Publicly traded cannabis companies face a heightened risk of securities litigation. D&O insurance, along with a focus on compliance and best practices, helps to mitigate that risk.
Cannabis companies that go public can raise tens of millions of dollars for expansion, product development, mergers, and more in an initial public offering (IPO). But while selling shares can provide financial stability and flexibility, it also exposes executives and board members to a rising risk: securities class action lawsuits.
This type of lawsuit is typically filed against a publicly-traded company and its directors and officers by shareholders who claim they suffered an investment loss related to inaccurate or incomplete statements made by the company about its financial performance or prospects.
Securities litigation against cannabis companies is on the rise
In the past seven years, according to Stanford Law School’s Securities Class Action Clearinghouse, 28 securities class action lawsuits were filed against U.S. and Canadian cannabis businesses. The vast majority—19 cases—were initiated in the last two years alone. These include cases against Canopy Growth Corporation, accused of failing to disclose weak demand for soft gel and oil products; HEXO Corporation, which allegedly misstated its inventory and did not report other operational problems; and Zynerba Pharmaceuticals, accused of making misleading statements about the results of a clinical trial of a CBD gel. Each lawsuit was filed against individual executives as well as the company itself.
Although the past year has seen a pandemic-induced lull in such lawsuits, which saw deals that might have ended in litigation be delayed or killed, experts believe securities litigation in the industry will continue to increase. Ian Stewart, partner at law firm Wilson Elser, said, “A surge in lawsuits later in 2021 remains a reasonable expectation. This is particularly true due to the recent uptick in new deals and ongoing consolidation of the cannabis market.”
The upward trend in securities class actions has already driven up the cost of one of the most important tools for managing the risk of such actions: directors’ and officers’ (D&O) insurance. Why is securities litigation against cannabis companies on the rise, and what makes D&O insurance worth the expense?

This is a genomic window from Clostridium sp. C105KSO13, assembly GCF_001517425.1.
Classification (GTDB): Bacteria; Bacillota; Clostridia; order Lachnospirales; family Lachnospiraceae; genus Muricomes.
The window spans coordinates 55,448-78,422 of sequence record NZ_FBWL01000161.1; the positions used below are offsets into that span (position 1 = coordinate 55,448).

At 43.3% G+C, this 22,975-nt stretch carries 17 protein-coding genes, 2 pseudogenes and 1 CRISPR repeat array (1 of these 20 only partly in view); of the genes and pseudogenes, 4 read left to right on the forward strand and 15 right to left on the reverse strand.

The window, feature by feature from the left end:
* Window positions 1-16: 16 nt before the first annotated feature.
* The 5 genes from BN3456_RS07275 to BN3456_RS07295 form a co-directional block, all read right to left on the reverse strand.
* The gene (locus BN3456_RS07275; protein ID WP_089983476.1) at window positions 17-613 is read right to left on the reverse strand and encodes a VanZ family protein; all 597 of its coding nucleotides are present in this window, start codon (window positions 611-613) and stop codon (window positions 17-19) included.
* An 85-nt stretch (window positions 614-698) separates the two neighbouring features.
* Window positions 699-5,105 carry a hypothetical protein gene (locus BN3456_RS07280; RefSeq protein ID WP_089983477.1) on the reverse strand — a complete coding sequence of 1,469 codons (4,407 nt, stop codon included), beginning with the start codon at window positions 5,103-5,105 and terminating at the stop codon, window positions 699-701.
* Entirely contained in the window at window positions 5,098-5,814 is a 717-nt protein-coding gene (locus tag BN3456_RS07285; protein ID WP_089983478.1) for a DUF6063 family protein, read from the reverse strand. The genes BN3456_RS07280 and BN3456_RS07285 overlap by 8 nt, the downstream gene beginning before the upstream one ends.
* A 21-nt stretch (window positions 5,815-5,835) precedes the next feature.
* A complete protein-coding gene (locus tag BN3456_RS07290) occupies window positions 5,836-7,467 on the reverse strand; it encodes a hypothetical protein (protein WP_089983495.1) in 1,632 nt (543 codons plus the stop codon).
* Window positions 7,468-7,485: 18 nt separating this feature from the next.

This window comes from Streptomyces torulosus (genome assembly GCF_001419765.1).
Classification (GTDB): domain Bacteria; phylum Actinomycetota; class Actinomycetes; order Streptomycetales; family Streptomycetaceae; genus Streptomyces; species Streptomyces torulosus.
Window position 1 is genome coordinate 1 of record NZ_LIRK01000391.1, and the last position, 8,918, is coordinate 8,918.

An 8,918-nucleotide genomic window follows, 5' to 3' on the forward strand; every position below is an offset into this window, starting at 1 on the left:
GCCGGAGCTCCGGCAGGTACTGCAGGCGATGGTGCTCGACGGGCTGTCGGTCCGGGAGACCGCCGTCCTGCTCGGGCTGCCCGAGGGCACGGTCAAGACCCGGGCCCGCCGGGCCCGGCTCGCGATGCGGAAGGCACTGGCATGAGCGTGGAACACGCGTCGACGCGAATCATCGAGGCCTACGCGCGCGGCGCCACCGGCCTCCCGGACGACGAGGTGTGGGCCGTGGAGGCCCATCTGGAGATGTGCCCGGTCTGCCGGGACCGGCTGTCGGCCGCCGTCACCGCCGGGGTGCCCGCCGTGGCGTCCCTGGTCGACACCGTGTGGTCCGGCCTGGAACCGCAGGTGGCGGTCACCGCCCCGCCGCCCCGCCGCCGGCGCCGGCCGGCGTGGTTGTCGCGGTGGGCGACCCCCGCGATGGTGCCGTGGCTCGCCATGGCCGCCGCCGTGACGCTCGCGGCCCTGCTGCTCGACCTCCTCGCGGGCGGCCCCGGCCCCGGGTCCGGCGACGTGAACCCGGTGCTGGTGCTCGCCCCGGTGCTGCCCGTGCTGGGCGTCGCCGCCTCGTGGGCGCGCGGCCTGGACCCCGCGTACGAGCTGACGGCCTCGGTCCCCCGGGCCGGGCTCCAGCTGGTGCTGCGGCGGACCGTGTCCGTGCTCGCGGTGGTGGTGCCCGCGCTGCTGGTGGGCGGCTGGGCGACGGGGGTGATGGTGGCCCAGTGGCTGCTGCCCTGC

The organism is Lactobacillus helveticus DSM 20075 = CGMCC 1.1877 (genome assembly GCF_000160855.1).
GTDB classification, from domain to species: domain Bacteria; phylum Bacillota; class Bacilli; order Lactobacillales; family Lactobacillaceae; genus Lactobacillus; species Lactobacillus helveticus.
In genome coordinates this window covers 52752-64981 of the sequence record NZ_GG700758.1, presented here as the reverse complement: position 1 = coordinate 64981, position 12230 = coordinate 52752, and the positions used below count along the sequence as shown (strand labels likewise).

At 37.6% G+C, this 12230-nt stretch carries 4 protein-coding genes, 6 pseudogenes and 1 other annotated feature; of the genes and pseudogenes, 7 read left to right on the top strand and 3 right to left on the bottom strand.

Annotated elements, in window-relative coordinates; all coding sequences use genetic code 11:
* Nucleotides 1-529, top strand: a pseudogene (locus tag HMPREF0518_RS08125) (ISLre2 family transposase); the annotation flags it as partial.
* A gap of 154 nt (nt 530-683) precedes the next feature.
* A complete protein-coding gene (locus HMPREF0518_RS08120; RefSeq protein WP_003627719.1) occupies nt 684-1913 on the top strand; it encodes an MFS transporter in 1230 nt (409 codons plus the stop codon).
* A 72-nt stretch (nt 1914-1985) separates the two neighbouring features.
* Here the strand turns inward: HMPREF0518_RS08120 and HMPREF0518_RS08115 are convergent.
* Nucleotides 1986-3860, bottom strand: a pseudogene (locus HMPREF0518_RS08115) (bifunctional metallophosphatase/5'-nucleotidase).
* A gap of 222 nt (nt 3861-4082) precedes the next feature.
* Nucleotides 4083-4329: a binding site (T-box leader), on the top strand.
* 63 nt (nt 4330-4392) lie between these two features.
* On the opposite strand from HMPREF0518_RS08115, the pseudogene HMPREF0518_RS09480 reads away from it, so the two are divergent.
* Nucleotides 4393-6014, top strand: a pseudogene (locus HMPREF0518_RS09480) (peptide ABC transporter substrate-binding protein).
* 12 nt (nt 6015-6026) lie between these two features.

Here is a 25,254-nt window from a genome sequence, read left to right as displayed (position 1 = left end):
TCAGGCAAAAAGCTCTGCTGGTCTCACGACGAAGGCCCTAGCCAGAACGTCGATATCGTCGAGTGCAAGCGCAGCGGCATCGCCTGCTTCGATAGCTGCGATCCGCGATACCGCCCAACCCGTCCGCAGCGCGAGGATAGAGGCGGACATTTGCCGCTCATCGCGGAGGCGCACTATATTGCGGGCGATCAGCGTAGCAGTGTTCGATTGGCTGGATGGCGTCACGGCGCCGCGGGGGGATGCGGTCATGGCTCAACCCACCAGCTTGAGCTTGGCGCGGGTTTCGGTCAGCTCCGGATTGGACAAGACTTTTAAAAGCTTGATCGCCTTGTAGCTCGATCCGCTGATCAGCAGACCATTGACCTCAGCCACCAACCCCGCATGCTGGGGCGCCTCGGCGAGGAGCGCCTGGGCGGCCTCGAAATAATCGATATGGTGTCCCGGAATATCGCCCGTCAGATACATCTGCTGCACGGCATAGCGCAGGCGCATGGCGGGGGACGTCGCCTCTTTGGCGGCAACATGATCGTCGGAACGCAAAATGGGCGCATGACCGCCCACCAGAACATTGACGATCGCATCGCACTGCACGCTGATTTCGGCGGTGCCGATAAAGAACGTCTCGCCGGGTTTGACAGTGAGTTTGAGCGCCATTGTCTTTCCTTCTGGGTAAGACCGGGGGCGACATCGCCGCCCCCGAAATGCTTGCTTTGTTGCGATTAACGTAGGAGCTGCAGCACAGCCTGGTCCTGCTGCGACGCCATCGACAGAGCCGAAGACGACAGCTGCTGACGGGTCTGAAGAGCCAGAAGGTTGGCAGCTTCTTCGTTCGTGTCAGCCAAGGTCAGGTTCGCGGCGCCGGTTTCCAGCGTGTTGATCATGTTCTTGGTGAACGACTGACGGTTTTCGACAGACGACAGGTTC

Multiple factors aggravate litigation risk
Publicly traded companies listed on U.S. exchanges must comply with laws—including the Securities Act of 1933, the Securities Exchange Act of 1934, and a proliferation of disjointed state regulations—that prohibit them from making false or misleading statements or omitting information in connection with the sale of securities. The cannabis industry faces a convergence of factors that increase shareholders’ likelihood of accusing companies and their executives of violating these laws.
More companies are entering the industry and going public. Cannabis continues to be an emerging market with massive potential, attracting a “green rush” of new players to the field. More businesses in the market means more opportunity for litigation—especially when businesses launch Initial Public Offerings (IPOs). As prospects for cannabis decriminalization improve in the United States, increasing numbers of companies have announced plans to go public on American stock exchanges. Securities lawsuits can happen at any time in a public company’s life, but the risk is particularly high around its IPO when it courts investors with a wealth of information and projections. In addition, share prices tend to be especially volatile right after an IPO, and volatility itself heightens securities litigation risk.
Market volatility.Volatility and emerging markets go hand in hand. In the cannabis market, regulatory uncertainty, novice investors, and overhyped stock valuations all contribute to volatility. A major catalyst for securities class actions are “stock drops.” When a company’s stock price drops sharply following new disclosures, shareholders may seek to recover losses through a class action, asserting that the disclosures reveal that previous statements or projections were misleading or incomplete. Shareholders expect executives to deliver on their projections. If they don’t, the executives’ next stop could be the inside of a courtroom.
Short-seller activism. Activist short-sellers not only short shares but also push stock prices down by publishing reports revealing fraud, misleading statements, or overvaluation. This strategy has had some success in the cannabis industry. In 2018, for example, Citron Research—one of the best-known activist short-seller firms—published exposé reports on two cannabis companies, resulting in class action suits and significant stock drops.